Where formal state institutions have failed to protect citizens, those who can afford it have turned to private security. In South Africa, there has been a surge in private homeowners, shopkeepers and businesses employing private security guards in order to fill the gap left by state police and law enforcement agencies. In late September of 2022 a video showing a young man being beaten by private security agents at a supermarket in South Africa’s KwaZulu-Natal province went viral on South African Twitter. The man, at the end of the video, can be seen beaten and bloody in the face. On the floor lie two jars, rolling back and forth amongst the brutality of the video: in them is peanut butter. In the South African landscape, this case is not an isolated incident. Cases such as this one raise a number of key questions: in particular, whether in the instance of violation of laws, private security ought to be employed at all when their use of excessive violence seems to go unchecked. The broader literature has addressed both more generally within global security discourse, most explicitly considering the increasingly visible presence of the Russian private military corporation Wagner Group, but also considering what sorts of roles private security companies should play in home invasions, nightclub and concert security, and on university campuses. While there has been a wide range of coverage on the security threats that South Africa is facing externally, there has not been a huge amount of research into the dangers of private security companies globally or in South Africa.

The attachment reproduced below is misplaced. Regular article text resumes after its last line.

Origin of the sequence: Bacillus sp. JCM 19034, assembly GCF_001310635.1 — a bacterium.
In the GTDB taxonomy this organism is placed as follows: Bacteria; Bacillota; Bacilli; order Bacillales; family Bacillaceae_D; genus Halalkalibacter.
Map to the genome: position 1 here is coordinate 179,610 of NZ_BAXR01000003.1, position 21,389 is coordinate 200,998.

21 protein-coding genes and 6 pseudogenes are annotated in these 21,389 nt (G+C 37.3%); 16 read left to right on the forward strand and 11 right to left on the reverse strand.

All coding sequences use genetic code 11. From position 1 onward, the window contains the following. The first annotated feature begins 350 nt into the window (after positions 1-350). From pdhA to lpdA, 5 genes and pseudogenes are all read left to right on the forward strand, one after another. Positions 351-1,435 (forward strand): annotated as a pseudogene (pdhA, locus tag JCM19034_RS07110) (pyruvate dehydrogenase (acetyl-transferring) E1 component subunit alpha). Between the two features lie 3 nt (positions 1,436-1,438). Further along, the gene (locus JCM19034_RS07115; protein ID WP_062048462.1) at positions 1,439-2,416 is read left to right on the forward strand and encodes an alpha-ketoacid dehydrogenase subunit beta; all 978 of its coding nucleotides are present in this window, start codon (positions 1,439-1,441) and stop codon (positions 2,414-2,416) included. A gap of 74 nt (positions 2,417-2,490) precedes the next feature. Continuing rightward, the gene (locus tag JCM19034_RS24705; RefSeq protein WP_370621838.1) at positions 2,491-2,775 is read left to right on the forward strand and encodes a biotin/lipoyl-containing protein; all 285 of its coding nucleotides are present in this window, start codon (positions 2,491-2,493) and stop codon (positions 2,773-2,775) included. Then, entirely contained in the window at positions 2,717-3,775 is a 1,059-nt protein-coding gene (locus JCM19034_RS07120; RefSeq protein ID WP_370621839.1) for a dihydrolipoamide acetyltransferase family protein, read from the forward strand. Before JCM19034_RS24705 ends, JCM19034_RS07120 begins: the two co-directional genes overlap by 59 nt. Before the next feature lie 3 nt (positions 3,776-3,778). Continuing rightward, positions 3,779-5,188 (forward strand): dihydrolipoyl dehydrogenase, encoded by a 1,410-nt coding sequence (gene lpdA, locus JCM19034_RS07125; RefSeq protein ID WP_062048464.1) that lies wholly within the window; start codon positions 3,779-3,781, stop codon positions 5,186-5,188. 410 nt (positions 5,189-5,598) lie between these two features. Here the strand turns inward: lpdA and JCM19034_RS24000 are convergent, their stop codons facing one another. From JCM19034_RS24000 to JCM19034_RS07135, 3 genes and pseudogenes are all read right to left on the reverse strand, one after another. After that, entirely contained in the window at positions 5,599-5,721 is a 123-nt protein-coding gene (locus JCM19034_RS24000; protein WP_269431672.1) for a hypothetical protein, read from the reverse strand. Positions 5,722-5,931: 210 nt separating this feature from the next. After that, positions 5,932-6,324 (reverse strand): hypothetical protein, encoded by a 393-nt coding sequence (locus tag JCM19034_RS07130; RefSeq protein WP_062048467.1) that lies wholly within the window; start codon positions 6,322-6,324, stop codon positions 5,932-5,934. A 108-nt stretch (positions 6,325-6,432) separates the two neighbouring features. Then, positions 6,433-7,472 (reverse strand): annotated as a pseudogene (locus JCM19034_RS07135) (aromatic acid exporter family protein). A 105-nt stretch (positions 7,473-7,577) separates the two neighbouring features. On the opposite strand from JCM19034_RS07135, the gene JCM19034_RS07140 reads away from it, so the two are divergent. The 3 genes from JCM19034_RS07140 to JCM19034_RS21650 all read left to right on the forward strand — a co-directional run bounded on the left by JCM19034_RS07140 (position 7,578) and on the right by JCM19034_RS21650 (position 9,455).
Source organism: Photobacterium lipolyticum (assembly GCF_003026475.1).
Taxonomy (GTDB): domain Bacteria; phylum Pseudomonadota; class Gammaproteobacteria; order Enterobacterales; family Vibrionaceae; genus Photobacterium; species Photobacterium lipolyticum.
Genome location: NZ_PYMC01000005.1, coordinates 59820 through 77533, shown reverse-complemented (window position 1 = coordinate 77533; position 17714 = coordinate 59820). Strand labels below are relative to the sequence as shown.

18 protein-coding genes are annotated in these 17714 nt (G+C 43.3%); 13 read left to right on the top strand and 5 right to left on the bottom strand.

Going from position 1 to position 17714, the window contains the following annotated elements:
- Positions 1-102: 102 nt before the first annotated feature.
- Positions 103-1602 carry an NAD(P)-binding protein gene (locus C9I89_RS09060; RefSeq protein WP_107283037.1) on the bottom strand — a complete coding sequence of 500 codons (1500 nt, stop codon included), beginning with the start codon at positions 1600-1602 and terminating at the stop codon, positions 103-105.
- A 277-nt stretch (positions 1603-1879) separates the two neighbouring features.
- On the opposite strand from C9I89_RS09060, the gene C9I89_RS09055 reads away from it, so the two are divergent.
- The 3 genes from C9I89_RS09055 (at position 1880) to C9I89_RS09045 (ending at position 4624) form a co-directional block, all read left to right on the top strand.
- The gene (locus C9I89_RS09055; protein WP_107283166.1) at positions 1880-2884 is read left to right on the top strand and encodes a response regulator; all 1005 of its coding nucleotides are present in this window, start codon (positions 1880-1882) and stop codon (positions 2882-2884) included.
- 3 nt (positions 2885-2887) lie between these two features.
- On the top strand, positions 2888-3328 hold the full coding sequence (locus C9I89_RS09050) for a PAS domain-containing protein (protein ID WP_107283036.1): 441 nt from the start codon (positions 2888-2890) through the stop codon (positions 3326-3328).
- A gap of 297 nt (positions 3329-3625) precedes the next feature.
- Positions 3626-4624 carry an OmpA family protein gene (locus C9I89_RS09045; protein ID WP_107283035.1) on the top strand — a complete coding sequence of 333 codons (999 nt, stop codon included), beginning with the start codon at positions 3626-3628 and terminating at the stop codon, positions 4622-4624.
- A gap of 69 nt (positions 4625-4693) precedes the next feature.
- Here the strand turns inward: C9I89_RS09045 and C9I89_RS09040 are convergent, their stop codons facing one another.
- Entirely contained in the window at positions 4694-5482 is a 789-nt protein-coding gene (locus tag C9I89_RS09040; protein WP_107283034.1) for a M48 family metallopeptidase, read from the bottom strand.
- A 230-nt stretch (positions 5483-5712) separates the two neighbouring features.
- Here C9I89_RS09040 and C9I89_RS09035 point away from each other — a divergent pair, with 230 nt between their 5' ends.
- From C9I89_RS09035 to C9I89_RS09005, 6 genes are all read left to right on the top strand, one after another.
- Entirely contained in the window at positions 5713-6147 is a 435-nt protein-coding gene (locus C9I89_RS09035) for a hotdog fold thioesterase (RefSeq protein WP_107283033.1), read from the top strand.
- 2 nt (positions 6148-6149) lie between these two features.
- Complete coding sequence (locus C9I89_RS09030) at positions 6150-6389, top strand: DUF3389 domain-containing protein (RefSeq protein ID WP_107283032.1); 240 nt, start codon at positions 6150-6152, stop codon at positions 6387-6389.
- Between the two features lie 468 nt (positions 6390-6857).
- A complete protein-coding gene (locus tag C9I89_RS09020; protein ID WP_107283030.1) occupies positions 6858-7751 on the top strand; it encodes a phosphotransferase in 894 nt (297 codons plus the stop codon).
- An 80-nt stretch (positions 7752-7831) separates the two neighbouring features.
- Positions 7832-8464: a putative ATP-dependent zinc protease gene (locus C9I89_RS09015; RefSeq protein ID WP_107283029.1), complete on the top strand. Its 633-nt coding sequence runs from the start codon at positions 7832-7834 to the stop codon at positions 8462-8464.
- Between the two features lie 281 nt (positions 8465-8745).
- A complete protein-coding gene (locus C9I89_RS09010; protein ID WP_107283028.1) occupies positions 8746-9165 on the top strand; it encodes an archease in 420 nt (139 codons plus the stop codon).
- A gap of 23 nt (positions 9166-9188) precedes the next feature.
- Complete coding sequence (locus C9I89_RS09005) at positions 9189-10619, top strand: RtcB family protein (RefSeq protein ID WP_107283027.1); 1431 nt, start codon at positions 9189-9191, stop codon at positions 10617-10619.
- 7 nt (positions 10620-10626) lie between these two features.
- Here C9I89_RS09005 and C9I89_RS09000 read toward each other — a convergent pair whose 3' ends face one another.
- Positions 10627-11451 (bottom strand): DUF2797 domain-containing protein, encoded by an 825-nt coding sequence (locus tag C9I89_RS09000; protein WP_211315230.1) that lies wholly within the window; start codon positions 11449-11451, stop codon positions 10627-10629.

Andy Bearpark and Sabrina Schulz, in a chapter published for the Institute for Security Studies, attempt to distinguish between the benefits and risks of private security companies as implemented in South Africa. They introduce their discussion as follows:
On the one hand, private security companies (PSCs) have the potential to improve the security situation for people where the state fails to live up to its duties. This is if PSCs deliver their services in a professional and accountable manner. On the other hand, in the absence of professional standards, their activities may aggravate an existing security situation through leaving the underlying causes of insecurity unresolved.
The absence of standard rule of law in cases of human rights violations as done by private security officers thus not only all too often goes unaddressed, but may worsen situations. While the incident surrounding theft from a shop may seem isolated, the number of private security companies hired and paid for by private businesses and people appears on the rise, particularly in South Africa. Jenny Irish, writing in 1999 a report on the impacts of private security companies presents the statistics. In 1999 around 200 000 security guards were employed in the private security industry in South Africa, and the number of existing private security firms totalled 3200. By 2021, PSIRA, the Private Security Regulatory Authority, estimated that the private security industry employed over 2.4 million security guards across the board in South Africa. It becomes increasingly important, in such a context, to understand the impact of 2.4 million people enforcing law privately. Worldwide, the private security sector is said to be increasing at between 7 and 8 percent annually, and employs more than 20 million people.
PSIRA: the national regulatory body, its capabilities, and its limitations